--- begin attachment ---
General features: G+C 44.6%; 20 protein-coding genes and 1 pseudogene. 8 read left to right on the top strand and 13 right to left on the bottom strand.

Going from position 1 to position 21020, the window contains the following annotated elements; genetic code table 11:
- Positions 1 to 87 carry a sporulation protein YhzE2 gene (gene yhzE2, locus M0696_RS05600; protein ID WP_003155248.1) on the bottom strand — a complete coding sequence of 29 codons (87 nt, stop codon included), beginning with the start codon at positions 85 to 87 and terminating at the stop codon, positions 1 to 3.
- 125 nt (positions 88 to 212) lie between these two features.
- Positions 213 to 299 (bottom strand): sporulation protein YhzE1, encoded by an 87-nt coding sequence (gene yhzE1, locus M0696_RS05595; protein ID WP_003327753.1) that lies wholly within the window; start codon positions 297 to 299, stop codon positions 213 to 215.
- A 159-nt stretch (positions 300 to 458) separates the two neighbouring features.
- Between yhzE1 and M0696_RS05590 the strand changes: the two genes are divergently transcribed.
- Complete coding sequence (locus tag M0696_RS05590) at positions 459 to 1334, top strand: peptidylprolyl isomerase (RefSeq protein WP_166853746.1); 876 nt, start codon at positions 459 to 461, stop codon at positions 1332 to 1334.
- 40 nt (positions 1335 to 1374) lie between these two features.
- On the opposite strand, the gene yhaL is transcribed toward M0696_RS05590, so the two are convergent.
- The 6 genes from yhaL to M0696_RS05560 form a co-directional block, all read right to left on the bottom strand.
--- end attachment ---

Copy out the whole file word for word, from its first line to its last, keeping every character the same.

General features: G+C 44.6%; 20 protein-coding genes and 1 pseudogene. 8 read left to right on the top strand and 13 right to left on the bottom strand.

Going from position 1 to position 21020, the window contains the following annotated elements; genetic code table 11:
- Positions 1 to 87 carry a sporulation protein YhzE2 gene (gene yhzE2, locus M0696_RS05600; protein ID WP_003155248.1) on the bottom strand — a complete coding sequence of 29 codons (87 nt, stop codon included), beginning with the start codon at positions 85 to 87 and terminating at the stop codon, positions 1 to 3.
- 125 nt (positions 88 to 212) lie between these two features.
- Positions 213 to 299 (bottom strand): sporulation protein YhzE1, encoded by an 87-nt coding sequence (gene yhzE1, locus M0696_RS05595; protein ID WP_003327753.1) that lies wholly within the window; start codon positions 297 to 299, stop codon positions 213 to 215.
- A 159-nt stretch (positions 300 to 458) separates the two neighbouring features.
- Between yhzE1 and M0696_RS05590 the strand changes: the two genes are divergently transcribed.
- Complete coding sequence (locus tag M0696_RS05590) at positions 459 to 1334, top strand: peptidylprolyl isomerase (RefSeq protein WP_166853746.1); 876 nt, start codon at positions 459 to 461, stop codon at positions 1332 to 1334.
- 40 nt (positions 1335 to 1374) lie between these two features.
- On the opposite strand, the gene yhaL is transcribed toward M0696_RS05590, so the two are convergent.
- The 6 genes from yhaL to M0696_RS05560 form a co-directional block, all read right to left on the bottom strand.